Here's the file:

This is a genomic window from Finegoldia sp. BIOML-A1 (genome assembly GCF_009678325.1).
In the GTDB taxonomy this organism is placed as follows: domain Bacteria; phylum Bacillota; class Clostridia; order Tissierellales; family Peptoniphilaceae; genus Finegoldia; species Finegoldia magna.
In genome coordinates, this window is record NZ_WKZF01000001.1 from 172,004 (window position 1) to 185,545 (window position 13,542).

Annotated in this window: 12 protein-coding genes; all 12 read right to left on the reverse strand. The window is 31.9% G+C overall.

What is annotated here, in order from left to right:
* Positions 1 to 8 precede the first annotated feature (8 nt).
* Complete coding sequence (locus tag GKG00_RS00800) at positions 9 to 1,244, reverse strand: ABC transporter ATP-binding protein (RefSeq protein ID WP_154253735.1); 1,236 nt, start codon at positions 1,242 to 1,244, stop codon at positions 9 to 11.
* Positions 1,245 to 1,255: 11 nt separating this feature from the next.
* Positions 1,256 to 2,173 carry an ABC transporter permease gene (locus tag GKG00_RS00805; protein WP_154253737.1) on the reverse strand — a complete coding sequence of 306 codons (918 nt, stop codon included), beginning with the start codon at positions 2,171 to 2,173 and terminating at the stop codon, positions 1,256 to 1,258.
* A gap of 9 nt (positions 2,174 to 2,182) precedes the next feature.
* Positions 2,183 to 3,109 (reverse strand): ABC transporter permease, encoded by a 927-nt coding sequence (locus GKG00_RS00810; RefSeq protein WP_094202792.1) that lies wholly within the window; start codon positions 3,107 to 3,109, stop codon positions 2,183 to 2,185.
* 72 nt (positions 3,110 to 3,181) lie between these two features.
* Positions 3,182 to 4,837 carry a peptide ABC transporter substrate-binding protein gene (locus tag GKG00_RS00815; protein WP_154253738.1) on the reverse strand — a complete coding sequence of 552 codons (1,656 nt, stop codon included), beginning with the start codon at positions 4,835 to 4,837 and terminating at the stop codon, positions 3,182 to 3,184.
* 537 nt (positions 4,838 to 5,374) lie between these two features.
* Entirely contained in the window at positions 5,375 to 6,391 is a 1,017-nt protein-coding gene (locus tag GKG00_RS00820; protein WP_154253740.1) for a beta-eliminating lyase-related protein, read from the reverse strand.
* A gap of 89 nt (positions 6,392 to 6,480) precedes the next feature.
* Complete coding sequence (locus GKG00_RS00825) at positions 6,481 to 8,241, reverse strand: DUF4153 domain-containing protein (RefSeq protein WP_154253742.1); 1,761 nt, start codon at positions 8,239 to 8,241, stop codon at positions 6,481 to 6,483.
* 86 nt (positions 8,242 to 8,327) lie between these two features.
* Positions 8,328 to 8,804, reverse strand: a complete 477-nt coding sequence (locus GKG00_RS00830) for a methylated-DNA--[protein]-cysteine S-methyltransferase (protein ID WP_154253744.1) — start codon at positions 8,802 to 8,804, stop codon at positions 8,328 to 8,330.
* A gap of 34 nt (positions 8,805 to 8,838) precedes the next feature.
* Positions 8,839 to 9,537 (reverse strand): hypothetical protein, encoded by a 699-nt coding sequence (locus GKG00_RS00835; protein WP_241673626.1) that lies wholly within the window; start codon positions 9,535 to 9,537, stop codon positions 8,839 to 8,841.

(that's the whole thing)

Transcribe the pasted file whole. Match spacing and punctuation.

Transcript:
This is a genomic window from Finegoldia sp. BIOML-A1 (genome assembly GCF_009678325.1).
In the GTDB taxonomy this organism is placed as follows: domain Bacteria; phylum Bacillota; class Clostridia; order Tissierellales; family Peptoniphilaceae; genus Finegoldia; species Finegoldia magna.
In genome coordinates, this window is record NZ_WKZF01000001.1 from 172,004 (window position 1) to 185,545 (window position 13,542).

Annotated in this window: 12 protein-coding genes; all 12 read right to left on the reverse strand. The window is 31.9% G+C overall.

What is annotated here, in order from left to right:
* Positions 1 to 8 precede the first annotated feature (8 nt).
* Complete coding sequence (locus tag GKG00_RS00800) at positions 9 to 1,244, reverse strand: ABC transporter ATP-binding protein (RefSeq protein ID WP_154253735.1); 1,236 nt, start codon at positions 1,242 to 1,244, stop codon at positions 9 to 11.
* Positions 1,245 to 1,255: 11 nt separating this feature from the next.
* Positions 1,256 to 2,173 carry an ABC transporter permease gene (locus tag GKG00_RS00805; protein WP_154253737.1) on the reverse strand — a complete coding sequence of 306 codons (918 nt, stop codon included), beginning with the start codon at positions 2,171 to 2,173 and terminating at the stop codon, positions 1,256 to 1,258.
* A gap of 9 nt (positions 2,174 to 2,182) precedes the next feature.
* Positions 2,183 to 3,109 (reverse strand): ABC transporter permease, encoded by a 927-nt coding sequence (locus GKG00_RS00810; RefSeq protein WP_094202792.1) that lies wholly within the window; start codon positions 3,107 to 3,109, stop codon positions 2,183 to 2,185.
* 72 nt (positions 3,110 to 3,181) lie between these two features.
* Positions 3,182 to 4,837 carry a peptide ABC transporter substrate-binding protein gene (locus tag GKG00_RS00815; protein WP_154253738.1) on the reverse strand — a complete coding sequence of 552 codons (1,656 nt, stop codon included), beginning with the start codon at positions 4,835 to 4,837 and terminating at the stop codon, positions 3,182 to 3,184.
* 537 nt (positions 4,838 to 5,374) lie between these two features.
* Entirely contained in the window at positions 5,375 to 6,391 is a 1,017-nt protein-coding gene (locus tag GKG00_RS00820; protein WP_154253740.1) for a beta-eliminating lyase-related protein, read from the reverse strand.
* A gap of 89 nt (positions 6,392 to 6,480) precedes the next feature.
* Complete coding sequence (locus GKG00_RS00825) at positions 6,481 to 8,241, reverse strand: DUF4153 domain-containing protein (RefSeq protein WP_154253742.1); 1,761 nt, start codon at positions 8,239 to 8,241, stop codon at positions 6,481 to 6,483.
* 86 nt (positions 8,242 to 8,327) lie between these two features.
* Positions 8,328 to 8,804, reverse strand: a complete 477-nt coding sequence (locus GKG00_RS00830) for a methylated-DNA--[protein]-cysteine S-methyltransferase (protein ID WP_154253744.1) — start codon at positions 8,802 to 8,804, stop codon at positions 8,328 to 8,330.
* A gap of 34 nt (positions 8,805 to 8,838) precedes the next feature.
* Positions 8,839 to 9,537 (reverse strand): hypothetical protein, encoded by a 699-nt coding sequence (locus GKG00_RS00835; protein WP_241673626.1) that lies wholly within the window; start codon positions 9,535 to 9,537, stop codon positions 8,839 to 8,841.